Abe Joseph

Thanks to Mrs. Elaine Afflerbach, a childhood friend of my Dad's, these pictures of Abe as a young man fighting in World War II have finally come to light. I know you will enjoy them as much as I did.

God bless you and yours in this Holiday season, and have a very Happy New Year!

Click on blue-edged photos for enlargement

"Me and the Fruit Wallas (Peddlers)." India, 1943. "I weigh 152, here," Abe says. One wonders if this was a record high for Dad in those days. In light of recent events, this almost looks like Dad is in Afghanistan fighting the Taliban!

Abe types on the back: "Chungking, China, 4 July 1945. Tall person is Gen. Wedemeyer, CG China Theater."

"Fellows from Allentown," Abe marks this picture, taken in Burma, 1944. This reminds me, I once got in trouble when I tried to use Dad's capital "F" in a school paper. I specifically asked him how to write a capital "F" and the above is what I got.

Another from Burma in 1944, likely shot on the same day since he is wearing the same rolled-up trousers. "See my wash on the line; it finally dried after 1 week."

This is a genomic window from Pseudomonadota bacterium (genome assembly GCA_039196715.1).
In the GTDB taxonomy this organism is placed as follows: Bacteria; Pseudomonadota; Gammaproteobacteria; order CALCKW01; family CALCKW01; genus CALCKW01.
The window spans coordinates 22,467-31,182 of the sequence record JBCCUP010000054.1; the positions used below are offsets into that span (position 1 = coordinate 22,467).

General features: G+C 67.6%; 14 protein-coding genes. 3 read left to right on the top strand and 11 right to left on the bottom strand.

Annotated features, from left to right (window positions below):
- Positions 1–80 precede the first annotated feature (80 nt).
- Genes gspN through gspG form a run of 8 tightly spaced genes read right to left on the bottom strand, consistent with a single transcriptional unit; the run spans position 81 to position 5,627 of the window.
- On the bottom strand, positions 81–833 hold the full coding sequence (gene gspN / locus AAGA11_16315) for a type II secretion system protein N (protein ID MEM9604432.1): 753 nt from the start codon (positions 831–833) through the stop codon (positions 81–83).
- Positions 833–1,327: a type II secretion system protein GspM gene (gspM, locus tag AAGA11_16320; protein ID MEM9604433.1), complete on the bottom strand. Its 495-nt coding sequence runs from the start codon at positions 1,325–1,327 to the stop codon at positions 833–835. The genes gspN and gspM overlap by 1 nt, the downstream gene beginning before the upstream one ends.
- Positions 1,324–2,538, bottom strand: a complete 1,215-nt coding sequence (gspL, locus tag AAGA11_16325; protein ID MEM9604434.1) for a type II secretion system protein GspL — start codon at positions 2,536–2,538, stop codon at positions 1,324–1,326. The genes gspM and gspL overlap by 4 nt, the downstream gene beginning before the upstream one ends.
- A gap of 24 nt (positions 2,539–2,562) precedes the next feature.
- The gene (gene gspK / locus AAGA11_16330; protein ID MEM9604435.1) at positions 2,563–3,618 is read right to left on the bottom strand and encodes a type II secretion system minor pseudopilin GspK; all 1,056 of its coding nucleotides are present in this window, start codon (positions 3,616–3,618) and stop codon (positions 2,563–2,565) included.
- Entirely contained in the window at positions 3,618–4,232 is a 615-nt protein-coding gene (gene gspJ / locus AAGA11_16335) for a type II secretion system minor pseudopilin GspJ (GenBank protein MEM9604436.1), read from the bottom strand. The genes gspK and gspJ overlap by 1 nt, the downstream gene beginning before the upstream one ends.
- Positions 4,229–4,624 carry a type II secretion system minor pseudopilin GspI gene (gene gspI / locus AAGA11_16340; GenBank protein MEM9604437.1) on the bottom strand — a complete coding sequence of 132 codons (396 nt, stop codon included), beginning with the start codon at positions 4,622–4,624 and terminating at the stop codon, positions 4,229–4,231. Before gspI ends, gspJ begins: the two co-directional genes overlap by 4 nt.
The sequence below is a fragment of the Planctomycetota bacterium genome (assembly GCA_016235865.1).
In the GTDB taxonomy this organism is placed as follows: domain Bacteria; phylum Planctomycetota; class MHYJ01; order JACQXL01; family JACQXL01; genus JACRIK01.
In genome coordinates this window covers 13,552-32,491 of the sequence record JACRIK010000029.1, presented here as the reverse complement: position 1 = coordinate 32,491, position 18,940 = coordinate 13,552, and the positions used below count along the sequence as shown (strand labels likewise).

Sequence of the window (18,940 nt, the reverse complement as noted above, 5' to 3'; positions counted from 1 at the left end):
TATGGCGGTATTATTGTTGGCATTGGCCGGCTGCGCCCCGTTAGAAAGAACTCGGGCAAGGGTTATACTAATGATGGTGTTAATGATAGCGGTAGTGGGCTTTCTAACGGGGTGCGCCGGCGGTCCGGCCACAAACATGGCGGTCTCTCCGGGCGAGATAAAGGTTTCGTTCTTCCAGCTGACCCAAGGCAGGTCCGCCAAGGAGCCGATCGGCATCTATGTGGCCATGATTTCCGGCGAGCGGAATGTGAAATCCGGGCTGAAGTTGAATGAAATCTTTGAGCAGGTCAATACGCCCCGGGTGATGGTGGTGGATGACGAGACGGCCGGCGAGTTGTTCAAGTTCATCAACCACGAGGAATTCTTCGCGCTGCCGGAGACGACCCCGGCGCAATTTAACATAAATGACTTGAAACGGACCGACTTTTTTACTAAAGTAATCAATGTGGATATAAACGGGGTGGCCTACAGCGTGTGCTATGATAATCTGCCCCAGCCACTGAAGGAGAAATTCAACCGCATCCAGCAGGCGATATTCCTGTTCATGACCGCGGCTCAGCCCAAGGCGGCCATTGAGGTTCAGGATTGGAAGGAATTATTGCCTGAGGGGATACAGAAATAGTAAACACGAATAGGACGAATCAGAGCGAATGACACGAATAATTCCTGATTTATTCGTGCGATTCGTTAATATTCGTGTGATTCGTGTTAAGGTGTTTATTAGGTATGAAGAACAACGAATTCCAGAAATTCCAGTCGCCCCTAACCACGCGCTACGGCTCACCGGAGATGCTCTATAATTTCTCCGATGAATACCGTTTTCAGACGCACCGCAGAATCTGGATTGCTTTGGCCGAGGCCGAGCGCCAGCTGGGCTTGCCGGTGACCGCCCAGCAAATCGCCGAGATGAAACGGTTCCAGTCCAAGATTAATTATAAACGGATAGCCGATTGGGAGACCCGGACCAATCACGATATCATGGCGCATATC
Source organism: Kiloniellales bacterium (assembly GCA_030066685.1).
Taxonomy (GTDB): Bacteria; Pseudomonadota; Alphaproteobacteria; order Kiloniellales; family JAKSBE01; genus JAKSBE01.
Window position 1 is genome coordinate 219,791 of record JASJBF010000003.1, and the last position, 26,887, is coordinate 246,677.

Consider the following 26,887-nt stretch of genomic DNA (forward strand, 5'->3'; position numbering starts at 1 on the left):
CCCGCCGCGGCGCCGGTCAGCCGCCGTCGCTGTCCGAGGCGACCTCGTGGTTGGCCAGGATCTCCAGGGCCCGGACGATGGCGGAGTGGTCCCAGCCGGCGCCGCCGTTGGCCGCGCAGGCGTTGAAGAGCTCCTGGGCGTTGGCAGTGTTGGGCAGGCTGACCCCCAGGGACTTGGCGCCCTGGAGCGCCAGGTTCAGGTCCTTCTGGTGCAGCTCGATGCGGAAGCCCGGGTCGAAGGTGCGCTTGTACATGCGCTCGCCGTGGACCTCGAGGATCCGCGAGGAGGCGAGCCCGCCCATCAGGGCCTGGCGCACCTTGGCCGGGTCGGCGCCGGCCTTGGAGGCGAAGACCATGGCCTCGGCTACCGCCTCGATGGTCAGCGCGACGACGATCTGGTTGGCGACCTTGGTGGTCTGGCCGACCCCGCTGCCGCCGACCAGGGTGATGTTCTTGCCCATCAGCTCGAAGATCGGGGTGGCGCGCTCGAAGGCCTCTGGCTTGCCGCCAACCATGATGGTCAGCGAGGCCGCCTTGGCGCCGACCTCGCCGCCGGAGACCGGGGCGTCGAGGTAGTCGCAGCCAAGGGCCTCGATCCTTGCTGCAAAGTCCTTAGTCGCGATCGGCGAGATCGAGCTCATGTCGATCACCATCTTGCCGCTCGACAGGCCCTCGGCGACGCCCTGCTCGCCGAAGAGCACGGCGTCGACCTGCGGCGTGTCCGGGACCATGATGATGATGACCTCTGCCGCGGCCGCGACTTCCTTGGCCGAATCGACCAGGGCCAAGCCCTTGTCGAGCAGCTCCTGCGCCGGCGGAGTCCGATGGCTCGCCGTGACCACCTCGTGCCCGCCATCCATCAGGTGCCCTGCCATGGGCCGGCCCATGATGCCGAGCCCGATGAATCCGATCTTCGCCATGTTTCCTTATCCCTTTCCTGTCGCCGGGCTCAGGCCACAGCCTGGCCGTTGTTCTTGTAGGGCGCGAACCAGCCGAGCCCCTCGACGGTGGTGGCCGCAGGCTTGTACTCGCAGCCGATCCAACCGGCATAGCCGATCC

"Chungking, China. July 1945," Abe types on the back. Then adds, "(ME)" as if he hadn't sent Elaine enough pictures to know him by now. Of course, this one may have needed the extra ID because of the mustache. "P.S. I had a moustache on this picture. Ugly!" We'll be the judge of that! A Syrian Douglas Fairbanks?

"Burma, 1944." Another picture probably taken the same day as the other two labeled Burma. "This is in our Monsoon weather. See the mud!" This also shows a rare event, Dad smoking a cigarette. Actually I never saw him carry a rifle all that much, either.

Another one from Burma, 1944. "At our Fox-hole." These guys look ready for anything, especially someone with a camera. Dad looks especially dashing!

I am indebted to Mrs. Afflerback for keeping these pictures safe all these years. It meant a lot to me to see brand-new pictures of my Dad after all that has happened this year. I know you join me in thanking her for the peek into Dad's early youth as he served our country in East Asia, as many young people do today.

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